How #MeToo can guide sex education in schools Young people are playing an important role in dismantling of systems of sexual discrimination against women. Photo by Nicole Adams on Unsplash

All states and territories will adopt or use the national curriculum as a basis to develop their own health and physical education syllabuses, where additional detail can be found. For example, in New South Wales, the current syllabus for years seven to ten (circa 2003) explicitly discusses teaching the role gender can play in a range of attitudes, behaviours and health outcomes.

Power in relationships is also specifically mentioned. So too is a detailed list of learning outcomes about communication, assertiveness and negotiation.

The new draft NSW syllabus mentions the word consent in three places in years seven and eight, and years nine and ten. But this is done in the broad context of ethical relationships, not specifically sexual.

The Victorian curriculum (circa 2016) also articulates principles of respect and ethics in relationships and discusses power and gender. A search through the health curricula of other states and territories finds similar themes.

The average age of first intercourse among Australian secondary students is 16 years. But by this time, the majority have experienced some form of (non-penetrative) sexual activity. It’s reassuring that notions of consent appear in the early secondary years alongside learning about personal boundaries, recognising one’s own emotions, and communication skills.

Read more: Bringing pleasure into the discussion about sexting among teens

Despite most sexually active secondary students reporting that they have had pleasurable sexual experiences (an important indicator of sexual health), a high proportion consistently report having had unwanted intercourse, with significant gender differences. In 2013, our five-yearly national survey found 28% of female students had had unwanted sex compared to 19% of males.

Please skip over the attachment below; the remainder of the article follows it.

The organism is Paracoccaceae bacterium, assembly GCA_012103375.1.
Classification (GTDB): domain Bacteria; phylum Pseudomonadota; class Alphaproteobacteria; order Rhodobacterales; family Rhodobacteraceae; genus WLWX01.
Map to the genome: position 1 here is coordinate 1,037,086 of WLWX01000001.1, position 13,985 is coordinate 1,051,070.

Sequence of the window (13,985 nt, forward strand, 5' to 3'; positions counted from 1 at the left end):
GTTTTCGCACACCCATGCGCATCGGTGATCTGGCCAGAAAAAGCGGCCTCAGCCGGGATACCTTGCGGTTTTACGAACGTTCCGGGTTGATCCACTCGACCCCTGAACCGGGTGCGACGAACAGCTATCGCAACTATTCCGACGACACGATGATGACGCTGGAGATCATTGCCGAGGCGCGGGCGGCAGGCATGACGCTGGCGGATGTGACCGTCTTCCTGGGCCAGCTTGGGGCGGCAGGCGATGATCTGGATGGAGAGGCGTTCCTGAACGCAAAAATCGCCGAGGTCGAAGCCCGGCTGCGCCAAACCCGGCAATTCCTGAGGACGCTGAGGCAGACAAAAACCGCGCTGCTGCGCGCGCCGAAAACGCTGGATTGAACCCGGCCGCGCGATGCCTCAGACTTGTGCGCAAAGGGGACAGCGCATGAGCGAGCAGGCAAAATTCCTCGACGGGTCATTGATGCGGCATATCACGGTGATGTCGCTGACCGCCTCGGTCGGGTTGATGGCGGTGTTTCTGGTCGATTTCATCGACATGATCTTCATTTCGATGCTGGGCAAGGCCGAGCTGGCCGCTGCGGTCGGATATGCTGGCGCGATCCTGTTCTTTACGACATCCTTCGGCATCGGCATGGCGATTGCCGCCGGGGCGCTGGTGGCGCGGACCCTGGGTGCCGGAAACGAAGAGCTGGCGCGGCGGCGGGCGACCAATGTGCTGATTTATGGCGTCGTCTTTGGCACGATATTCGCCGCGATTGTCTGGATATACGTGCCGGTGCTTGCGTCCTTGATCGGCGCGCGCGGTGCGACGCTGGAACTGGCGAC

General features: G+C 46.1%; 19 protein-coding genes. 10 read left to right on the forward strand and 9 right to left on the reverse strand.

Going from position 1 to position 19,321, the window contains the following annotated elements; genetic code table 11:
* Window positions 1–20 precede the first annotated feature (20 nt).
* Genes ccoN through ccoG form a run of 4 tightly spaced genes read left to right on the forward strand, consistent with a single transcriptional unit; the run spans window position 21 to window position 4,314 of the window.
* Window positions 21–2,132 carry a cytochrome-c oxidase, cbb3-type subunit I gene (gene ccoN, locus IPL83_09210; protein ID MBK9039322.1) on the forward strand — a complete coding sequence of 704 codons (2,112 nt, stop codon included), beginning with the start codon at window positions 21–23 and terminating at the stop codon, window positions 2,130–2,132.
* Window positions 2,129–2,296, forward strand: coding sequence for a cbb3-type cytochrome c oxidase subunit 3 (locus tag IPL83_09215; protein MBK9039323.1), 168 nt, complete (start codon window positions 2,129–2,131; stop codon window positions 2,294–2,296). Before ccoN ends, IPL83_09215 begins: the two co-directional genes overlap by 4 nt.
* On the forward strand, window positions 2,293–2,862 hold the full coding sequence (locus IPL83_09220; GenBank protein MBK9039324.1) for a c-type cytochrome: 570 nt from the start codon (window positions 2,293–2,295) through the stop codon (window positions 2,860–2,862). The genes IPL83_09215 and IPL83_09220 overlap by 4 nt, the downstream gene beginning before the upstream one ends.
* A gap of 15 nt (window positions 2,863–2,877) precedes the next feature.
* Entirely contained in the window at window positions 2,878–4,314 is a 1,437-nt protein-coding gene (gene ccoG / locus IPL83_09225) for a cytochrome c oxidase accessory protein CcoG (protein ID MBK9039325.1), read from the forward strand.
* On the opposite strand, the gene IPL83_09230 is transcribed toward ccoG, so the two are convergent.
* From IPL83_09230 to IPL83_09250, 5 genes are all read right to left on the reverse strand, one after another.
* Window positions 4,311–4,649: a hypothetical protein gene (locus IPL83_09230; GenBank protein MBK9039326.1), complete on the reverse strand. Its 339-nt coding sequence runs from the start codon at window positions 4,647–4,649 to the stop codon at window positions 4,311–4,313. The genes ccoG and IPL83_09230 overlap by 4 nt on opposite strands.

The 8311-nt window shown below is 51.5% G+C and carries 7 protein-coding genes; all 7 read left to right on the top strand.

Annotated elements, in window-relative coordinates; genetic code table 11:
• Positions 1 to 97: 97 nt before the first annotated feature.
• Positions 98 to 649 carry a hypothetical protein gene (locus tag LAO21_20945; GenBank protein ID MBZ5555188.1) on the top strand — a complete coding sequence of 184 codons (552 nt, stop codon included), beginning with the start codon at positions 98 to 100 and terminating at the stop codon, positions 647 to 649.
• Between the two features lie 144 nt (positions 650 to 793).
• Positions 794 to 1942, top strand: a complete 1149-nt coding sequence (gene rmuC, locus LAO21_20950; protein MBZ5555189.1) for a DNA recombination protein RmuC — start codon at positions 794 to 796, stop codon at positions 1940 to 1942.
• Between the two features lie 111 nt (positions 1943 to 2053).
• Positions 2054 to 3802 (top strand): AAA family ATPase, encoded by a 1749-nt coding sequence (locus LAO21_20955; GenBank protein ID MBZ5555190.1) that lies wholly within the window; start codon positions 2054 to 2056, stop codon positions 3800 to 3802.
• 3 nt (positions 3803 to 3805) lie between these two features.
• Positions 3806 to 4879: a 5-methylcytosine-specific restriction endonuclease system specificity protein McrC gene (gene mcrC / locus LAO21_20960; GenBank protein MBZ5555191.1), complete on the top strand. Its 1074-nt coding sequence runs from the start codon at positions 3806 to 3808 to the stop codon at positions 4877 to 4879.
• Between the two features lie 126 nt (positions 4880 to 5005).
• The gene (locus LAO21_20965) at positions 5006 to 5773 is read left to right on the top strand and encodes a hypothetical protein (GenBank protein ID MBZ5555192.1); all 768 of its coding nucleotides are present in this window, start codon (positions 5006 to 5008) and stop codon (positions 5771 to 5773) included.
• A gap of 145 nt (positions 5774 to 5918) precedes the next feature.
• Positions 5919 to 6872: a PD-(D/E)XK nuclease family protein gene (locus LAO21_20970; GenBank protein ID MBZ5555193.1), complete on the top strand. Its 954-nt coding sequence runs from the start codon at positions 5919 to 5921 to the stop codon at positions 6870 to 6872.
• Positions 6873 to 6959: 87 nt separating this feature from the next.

Intoxication was a common reason (around 50%) for all students, but for females, pressure from a partner was the most common, at 61%. Being frightened was cited by 34%.

About 300 health and physical education teachers in public, independent and Catholic schools across Australia were surveyed in 2011. A whopping 89.6% indicated they had taught communication and negotiation skills with a partner. The evidence looks promising – although “consent” is not specifically named, it is implied.

Will #MeToo help?

Our national curriculum and state syllabuses refer specifically to gender-based and sexual violence and abuse. It is not surprising, however, that despite best intentions, school curricula and quality classroom teaching alone are not sufficient to prevent them.

Perhaps #MeToo will be a signpost, a guide to future classroom discussions. It’s noteworthy that the NSW Minister for Education, Rob Stokes, and Premier Gladys Berejiklian made statements that the #MeToo movement provided new opportunities for teachers to have “open and frank” conversations with students.

Read more: We have marriage equality, now we need LGBTQi+-inclusive sexuality education in schools

This will involve conversations about the building blocks of respect. Teachers and students need to examine why women and their bodies are still objectified despite four waves of feminism. They might also explore the unconscious ways sexism writes the sexual scripts that children and adolescents learn.

This is rich material for many subject curricula, and our teachers have the skills to do this well. It’s only one component of the revolution, but playing an active part is surely what lies at the heart of the #MeToo movement.

Authors: Melissa Kang, Associate professor, University of Technology Sydney

Read more http://theconversation.com/how-metoo-can-guide-sex-education-in-schools-93268